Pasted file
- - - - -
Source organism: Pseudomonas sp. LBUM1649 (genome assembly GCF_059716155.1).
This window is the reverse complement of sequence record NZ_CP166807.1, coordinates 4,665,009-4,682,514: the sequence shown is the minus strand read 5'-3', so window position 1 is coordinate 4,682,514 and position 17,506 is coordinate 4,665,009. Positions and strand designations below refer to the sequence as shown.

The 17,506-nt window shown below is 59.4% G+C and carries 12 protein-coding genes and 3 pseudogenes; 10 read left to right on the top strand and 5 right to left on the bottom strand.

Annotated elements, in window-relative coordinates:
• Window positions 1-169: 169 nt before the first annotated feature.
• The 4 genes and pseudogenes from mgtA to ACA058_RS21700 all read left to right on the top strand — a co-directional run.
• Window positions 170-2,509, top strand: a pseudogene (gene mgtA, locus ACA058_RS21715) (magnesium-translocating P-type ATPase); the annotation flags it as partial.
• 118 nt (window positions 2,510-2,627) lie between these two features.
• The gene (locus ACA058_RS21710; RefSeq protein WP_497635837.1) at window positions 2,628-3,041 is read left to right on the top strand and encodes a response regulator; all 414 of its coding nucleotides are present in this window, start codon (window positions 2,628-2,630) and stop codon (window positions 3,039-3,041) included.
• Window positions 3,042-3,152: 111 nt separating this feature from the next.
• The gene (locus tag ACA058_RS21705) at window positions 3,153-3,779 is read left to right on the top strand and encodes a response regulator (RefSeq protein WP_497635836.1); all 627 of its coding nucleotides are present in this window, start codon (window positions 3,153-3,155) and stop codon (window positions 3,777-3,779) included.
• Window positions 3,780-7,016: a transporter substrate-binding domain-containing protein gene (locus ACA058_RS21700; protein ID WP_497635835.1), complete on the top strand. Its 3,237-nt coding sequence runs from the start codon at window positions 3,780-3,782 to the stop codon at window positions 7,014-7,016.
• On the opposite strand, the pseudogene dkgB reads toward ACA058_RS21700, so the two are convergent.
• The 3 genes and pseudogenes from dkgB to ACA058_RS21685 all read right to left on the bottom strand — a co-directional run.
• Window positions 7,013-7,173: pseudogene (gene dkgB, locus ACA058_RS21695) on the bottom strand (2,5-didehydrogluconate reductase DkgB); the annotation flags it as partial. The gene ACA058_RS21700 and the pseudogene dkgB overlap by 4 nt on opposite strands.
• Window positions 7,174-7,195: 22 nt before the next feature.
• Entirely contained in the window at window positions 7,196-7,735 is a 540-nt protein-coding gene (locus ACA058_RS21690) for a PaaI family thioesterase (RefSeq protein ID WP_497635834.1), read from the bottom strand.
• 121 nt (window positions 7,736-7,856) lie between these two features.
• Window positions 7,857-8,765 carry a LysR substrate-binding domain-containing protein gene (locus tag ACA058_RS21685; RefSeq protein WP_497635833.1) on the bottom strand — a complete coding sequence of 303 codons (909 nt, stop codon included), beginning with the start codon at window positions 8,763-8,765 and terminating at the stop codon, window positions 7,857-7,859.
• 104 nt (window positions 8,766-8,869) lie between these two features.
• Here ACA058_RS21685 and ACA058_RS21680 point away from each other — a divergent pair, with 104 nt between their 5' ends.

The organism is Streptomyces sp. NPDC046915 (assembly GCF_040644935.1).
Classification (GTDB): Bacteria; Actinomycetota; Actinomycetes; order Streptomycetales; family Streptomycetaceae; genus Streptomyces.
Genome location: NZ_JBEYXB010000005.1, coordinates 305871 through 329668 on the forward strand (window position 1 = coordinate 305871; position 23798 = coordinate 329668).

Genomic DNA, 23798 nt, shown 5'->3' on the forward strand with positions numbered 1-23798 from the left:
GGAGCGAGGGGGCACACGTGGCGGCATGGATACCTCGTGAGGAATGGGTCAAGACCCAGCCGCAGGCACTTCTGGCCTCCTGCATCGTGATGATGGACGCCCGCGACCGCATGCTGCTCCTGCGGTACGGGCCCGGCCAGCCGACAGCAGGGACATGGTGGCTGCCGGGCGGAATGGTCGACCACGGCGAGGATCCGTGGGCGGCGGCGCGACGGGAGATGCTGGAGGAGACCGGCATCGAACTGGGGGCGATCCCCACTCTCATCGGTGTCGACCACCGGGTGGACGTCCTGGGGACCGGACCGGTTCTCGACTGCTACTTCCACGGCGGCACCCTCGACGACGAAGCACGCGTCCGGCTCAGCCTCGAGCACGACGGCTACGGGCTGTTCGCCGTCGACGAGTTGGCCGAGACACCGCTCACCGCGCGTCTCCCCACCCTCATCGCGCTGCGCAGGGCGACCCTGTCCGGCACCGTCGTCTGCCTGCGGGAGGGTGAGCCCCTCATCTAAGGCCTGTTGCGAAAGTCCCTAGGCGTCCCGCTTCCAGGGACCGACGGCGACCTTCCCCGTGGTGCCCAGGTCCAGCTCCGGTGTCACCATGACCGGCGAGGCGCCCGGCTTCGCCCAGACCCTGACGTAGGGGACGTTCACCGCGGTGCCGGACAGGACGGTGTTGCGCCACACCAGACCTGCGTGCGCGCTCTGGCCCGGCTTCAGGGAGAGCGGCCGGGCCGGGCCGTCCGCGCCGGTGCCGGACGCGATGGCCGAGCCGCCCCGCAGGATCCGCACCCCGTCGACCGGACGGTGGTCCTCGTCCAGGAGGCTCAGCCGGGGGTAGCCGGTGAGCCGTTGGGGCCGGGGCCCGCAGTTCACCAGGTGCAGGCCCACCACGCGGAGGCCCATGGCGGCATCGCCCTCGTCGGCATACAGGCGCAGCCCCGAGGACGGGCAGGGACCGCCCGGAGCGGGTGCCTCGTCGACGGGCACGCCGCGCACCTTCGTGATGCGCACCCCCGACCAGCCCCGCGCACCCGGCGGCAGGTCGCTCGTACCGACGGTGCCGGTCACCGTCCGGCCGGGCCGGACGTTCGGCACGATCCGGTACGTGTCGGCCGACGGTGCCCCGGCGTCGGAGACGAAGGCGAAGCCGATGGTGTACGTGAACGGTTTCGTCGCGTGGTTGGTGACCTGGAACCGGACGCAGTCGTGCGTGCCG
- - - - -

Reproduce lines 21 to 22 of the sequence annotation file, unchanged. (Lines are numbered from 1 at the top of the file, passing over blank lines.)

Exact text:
• Here ACA058_RS21685 and ACA058_RS21680 point away from each other — a divergent pair, with 104 nt between their 5' ends.

The organism is Streptomyces sp. NPDC046915 (assembly GCF_040644935.1).